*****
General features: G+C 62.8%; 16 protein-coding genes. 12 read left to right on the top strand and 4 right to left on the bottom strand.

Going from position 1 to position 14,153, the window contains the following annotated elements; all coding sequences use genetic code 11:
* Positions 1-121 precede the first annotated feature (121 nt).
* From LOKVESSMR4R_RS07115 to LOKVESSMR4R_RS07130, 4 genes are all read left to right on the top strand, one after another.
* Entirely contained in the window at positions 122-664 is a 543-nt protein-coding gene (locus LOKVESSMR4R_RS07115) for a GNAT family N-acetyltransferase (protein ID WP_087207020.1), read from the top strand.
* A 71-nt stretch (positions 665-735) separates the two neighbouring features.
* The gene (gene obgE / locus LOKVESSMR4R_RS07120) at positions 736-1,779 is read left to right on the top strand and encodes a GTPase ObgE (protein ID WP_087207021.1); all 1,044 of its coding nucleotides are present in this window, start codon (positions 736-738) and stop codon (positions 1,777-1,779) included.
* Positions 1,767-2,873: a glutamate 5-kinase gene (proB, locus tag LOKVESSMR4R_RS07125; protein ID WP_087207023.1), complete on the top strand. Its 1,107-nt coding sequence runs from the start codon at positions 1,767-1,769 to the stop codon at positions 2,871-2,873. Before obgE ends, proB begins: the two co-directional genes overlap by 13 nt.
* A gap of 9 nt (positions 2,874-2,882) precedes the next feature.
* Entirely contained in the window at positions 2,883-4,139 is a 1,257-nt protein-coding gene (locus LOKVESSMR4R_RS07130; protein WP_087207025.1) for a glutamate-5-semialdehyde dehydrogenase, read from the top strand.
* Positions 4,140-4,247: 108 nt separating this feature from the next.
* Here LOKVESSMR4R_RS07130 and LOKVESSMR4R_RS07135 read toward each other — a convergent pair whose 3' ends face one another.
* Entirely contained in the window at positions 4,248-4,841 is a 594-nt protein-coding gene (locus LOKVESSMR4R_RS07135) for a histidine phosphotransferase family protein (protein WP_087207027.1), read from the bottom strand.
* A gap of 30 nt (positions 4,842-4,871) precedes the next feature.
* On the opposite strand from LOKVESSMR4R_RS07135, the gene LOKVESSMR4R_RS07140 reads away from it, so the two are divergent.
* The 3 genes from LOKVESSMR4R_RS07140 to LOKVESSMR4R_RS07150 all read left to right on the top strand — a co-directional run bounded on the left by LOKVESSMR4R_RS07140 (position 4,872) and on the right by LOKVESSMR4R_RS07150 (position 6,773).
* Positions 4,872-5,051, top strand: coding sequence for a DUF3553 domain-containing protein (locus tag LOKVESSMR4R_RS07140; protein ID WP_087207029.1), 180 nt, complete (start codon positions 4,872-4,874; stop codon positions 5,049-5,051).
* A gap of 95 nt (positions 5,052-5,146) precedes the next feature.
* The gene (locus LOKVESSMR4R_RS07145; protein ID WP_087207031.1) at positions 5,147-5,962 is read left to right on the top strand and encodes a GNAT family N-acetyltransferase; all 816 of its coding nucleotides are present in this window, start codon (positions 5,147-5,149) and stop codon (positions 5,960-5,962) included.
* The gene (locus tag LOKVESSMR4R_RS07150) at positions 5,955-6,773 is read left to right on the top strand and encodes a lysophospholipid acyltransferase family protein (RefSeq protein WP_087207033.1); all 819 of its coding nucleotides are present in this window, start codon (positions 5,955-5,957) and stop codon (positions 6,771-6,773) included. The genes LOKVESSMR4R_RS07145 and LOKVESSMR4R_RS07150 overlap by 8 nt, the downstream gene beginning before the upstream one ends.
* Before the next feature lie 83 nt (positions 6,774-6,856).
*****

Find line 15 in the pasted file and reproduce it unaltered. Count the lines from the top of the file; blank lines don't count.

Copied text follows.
* On the opposite strand from LOKVESSMR4R_RS07135, the gene LOKVESSMR4R_RS07140 reads away from it, so the two are divergent.